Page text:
I’m in full agreement with the second half of the second story in today’s Fox 411 column, in which Roger Friedman rips The U.S. vs. John Lennon a new one.

Friedman begins with the obvious about David Leaf and John Scheinfeld‘s film, which is that it opened limited via Lionsgate on 9.29.06, earned about $551,821 (per the IMDB) and is now — a bit more than three weeks later — gone. Friedman attributes this relatively short theatrical life to Lennon’s widow Yoko Ono, the film’s executive producer, who “did here what she accomplished last summer in her Broadway musical about the late Beatle, which was to entirely rewrite or omit [Lennon’s] history.
“Gone are the years 1973 and 1974 when Lennon had left Ono for May Pang and lived in Los Angeles. Erased is Lennon’s elder son, Julian, as well as nearly all mention of the Beatles. Never even spoken are the names of the other Beatles. What seems pretty clear is that Leaf and Scheinfeld made a deal with the devil. Ono isn’t listed as one of the producers — there are 16 altogether — but she’s thanked so many times in the credits that it’s almost a joke.
“Leaf and Scheinfeld clearly would not have had her participation, rights to music and videos and Lennon’s likeness without her assent. The result is yet another Ono history hatchet job that no one can really take seriously. What a shame.”
“This mirrors what I said about the film last August, which was that the Lennon portrayed in The U.S. vs John Lennon “is indeed scrubbed clean and phony as a three-dollar bill, and there’s no doubt in my mind that Leaf decided on this portrait — Lennon as a kind-of St. Francis of the anti-war movement, a guy who did nothing but good things and spoke only of love and peace and stopping the killing — under the influence of his and Scheinfeld’s alliance with Lennon’s widow.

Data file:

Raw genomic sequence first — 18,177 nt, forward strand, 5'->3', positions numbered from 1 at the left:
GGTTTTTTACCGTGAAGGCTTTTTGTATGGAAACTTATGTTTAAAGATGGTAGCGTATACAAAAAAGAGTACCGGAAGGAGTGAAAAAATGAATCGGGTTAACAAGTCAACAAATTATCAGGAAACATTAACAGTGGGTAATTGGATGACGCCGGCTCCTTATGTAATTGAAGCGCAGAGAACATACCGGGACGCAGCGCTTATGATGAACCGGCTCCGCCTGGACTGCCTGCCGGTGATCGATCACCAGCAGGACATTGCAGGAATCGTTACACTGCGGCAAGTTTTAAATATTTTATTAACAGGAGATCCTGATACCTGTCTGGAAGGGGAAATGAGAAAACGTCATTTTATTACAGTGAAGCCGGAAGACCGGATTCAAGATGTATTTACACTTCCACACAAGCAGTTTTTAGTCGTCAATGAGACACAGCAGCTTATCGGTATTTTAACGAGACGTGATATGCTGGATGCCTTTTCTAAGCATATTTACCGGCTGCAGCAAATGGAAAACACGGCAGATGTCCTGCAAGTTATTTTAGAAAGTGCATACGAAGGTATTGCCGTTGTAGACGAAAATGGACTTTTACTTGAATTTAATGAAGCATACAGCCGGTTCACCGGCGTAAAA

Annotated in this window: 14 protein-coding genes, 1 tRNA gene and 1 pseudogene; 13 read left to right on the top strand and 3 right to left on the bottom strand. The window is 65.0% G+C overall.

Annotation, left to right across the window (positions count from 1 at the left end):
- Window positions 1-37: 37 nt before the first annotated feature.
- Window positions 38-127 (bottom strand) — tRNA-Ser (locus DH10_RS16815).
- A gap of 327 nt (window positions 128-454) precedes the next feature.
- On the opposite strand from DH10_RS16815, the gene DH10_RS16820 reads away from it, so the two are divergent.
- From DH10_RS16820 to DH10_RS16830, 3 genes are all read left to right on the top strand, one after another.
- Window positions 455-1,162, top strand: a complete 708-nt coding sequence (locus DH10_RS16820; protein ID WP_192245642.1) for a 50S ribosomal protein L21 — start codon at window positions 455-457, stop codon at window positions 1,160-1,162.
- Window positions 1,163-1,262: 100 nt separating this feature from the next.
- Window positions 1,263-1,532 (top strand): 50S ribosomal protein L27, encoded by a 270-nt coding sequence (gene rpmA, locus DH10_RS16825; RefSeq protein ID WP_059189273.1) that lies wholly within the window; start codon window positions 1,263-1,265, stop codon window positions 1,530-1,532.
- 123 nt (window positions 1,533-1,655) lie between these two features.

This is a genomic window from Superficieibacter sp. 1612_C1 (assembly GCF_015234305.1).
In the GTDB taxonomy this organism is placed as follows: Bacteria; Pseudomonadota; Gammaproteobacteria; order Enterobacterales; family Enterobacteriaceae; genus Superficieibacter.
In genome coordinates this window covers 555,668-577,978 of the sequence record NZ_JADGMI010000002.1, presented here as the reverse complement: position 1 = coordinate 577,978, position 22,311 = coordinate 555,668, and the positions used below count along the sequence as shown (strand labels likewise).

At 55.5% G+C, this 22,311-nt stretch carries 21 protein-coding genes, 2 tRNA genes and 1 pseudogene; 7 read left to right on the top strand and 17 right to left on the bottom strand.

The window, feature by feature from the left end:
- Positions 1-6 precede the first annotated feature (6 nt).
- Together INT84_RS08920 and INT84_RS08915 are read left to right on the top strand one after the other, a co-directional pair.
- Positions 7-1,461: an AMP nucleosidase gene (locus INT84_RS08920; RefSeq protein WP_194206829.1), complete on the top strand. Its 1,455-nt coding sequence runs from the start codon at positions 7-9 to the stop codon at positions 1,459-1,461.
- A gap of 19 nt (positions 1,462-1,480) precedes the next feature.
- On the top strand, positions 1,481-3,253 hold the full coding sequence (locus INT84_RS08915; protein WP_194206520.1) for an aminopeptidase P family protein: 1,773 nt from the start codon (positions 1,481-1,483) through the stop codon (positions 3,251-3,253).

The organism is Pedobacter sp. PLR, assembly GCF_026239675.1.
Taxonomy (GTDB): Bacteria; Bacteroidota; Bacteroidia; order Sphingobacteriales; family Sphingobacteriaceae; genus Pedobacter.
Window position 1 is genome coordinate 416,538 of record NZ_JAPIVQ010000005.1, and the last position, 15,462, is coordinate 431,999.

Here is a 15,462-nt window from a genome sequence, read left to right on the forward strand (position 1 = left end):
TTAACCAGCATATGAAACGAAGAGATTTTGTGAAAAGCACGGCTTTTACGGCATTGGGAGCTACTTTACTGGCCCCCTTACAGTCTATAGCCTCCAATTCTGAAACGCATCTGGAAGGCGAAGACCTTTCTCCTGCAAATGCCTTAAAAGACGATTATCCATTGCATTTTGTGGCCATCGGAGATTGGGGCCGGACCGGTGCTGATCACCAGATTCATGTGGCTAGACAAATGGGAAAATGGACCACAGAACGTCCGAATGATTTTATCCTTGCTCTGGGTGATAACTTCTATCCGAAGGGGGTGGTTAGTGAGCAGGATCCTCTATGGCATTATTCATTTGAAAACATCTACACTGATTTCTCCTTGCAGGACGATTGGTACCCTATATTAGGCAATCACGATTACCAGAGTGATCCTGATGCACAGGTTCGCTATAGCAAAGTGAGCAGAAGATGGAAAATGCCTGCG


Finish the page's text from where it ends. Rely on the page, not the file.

“I call it the ‘Curse of Ono‘ — the more control she seems to have over any portrait of the late ex-Beatle, the more sugar-coated it turns out.
“Like anyone else, Lennon was a mixed bag — part genius, part beautiful guy, part angry guy, part saint, part asshole, part man-of-courage, part prima donna, part gifted troubadour, part abusive drunk (during his 1974 ‘lost weekend’ phase), part mystical seeker. But you only get the positive stuff from Leaf-Scheinfeld-Ono. And after an hour or so of the vigilant, heroic, positive-minded Lennon, you want to barf.”